• 1 Lira 1951-1958, KM# 49, Vatican City, Pope Pius XII
  • 1 Lira 1951-1958, KM# 49, Vatican City, Pope Pius XII
Description

Pope Pius XII (Italian: Pio XII), born Eugenio Maria Giuseppe Giovanni Pacelli (1876–1958), reigned as Pope from 2 March 1939 to his death in 1958.

In the process toward sainthood, his cause for canonization was opened on 18 November 1965 by Pope Paul VI during the final session of the Second Vatican Council. He was made a Servant of God by Pope John Paul II in 1990 and Pope Benedict XVI declared Pius XII Venerable on 19 December 2009.

Engraver: Pietro Giampaoli

Obverse

Crowned Pope Pius XII's coat of arms surrounded by the inscription.

The coat of arms depicts a dove with a stem of lily is representing peace within the people (3 white curved rectangle).

The papal tiara is a crown that was worn by popes of the Catholic Church from as early as the 8th century to the mid-20th. It was last used by Pope Paul VI in 1963 and only at the beginning of his reign. From 1143 to 1963, the papal tiara was solemnly placed on the pope's head during a papal coronation. The surviving papal tiaras are all in the triple form, the oldest being of 1572, and the others no earlier than 1800.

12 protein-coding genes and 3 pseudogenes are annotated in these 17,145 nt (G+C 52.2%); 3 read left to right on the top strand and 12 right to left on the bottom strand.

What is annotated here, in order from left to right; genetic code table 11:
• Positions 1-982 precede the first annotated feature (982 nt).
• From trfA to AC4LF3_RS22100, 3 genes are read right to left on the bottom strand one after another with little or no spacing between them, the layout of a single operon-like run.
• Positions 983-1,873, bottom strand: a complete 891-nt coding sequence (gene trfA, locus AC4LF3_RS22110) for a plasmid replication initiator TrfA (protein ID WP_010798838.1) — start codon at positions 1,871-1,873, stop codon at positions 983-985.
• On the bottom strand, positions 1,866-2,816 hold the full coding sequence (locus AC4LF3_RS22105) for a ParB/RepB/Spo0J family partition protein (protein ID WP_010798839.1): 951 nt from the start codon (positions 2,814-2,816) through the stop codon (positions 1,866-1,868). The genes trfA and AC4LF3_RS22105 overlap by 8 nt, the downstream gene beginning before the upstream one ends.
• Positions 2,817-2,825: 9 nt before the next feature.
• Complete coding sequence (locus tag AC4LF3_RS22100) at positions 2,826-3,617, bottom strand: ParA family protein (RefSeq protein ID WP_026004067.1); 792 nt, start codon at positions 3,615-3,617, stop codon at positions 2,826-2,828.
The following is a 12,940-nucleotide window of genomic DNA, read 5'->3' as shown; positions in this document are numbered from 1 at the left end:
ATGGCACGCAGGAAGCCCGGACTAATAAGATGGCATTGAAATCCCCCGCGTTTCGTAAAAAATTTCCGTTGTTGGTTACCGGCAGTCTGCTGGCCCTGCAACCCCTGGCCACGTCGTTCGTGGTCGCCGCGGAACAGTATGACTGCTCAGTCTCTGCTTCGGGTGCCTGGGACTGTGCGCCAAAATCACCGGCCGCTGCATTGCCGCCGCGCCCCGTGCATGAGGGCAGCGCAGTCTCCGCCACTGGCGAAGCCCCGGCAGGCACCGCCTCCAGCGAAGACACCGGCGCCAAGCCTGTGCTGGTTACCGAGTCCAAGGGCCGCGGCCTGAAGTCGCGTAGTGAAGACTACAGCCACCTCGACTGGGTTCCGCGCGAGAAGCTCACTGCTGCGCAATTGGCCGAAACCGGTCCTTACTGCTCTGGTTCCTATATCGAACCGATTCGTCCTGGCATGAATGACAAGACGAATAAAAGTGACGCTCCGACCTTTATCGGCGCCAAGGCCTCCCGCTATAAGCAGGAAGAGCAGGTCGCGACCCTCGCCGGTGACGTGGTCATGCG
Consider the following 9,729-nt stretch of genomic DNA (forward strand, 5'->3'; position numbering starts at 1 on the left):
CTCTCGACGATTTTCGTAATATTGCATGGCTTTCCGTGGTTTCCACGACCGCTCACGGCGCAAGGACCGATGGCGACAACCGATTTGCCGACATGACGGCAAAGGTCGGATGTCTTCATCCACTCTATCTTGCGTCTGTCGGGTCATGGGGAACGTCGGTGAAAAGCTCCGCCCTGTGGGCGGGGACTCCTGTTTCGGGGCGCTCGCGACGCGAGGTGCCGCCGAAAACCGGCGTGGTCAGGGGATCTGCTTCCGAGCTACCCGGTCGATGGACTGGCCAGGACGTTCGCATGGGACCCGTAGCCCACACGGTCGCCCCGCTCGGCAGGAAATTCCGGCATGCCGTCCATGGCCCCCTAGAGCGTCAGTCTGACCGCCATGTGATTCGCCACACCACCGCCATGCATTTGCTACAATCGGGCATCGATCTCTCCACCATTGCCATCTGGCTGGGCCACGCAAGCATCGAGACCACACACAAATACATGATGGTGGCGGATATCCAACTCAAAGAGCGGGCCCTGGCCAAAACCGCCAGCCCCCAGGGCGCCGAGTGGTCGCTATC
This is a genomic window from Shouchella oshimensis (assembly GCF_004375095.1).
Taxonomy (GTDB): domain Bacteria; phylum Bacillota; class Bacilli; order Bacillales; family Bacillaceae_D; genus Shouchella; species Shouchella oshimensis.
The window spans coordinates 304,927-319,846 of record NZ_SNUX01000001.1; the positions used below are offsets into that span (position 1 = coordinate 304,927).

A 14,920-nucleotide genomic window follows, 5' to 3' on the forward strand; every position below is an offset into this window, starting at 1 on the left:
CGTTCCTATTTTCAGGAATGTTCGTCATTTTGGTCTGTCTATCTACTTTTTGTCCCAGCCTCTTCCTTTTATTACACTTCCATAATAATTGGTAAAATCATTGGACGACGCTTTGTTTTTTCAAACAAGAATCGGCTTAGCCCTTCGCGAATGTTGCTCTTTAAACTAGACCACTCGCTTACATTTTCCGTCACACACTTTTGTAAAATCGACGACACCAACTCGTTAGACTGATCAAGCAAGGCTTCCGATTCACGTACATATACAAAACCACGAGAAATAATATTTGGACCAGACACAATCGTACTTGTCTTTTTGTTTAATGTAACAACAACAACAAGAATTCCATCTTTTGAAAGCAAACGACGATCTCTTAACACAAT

In ecclesiastical heraldry, papal coats of arms (those of individual popes) and those of the Holy See and Vatican City State include an image of crossed keys to represent the metaphorical keys of the office of Saint Peter, the keys of heaven, or the keys of the kingdom of Heaven, that, according to Roman Catholic teaching, Jesus promised to Saint Peter, empowering him to take binding actions. The keys of heaven or keys of Saint Peter are seen as a symbol of papal authority.

PIVS·XII·PONT·MAX·ANNO·XV

Reverse

Temperance standing pouring libation in a bowl.

In the Judeo-Christian tradition, temperance is prolific. The Old Testament emphasizes temperance as a core virtue, as evidenced in both Solomon's Book of Proverbs and in the Ten Commandments, with its admonitions against adultery and covetousness. The New Testament does so as well, with forgiveness being central to theology and self-control being one of the Fruits of the Spirit. Within the Christian church Temperance is a virtue akin to self-control. It is applied to all areas of life. In the Christian religion, temperance is a virtue that moderates attraction and desire for pleasure and “provides balance in the use of created goods”. Temperance is commonly broken down into four main strengths: forgiveness, humility, prudence, and self-regulation.

CITTA' DEL VATICANO
1953
L·1
TEMPERANTIA

Edge
Characteristics
Material Aluminium
Weight 0.6 g
Diameter 17 mm
Thickness -
Shape round
Alignment Coin
Alt # Y# 49.1, Y# 49.2

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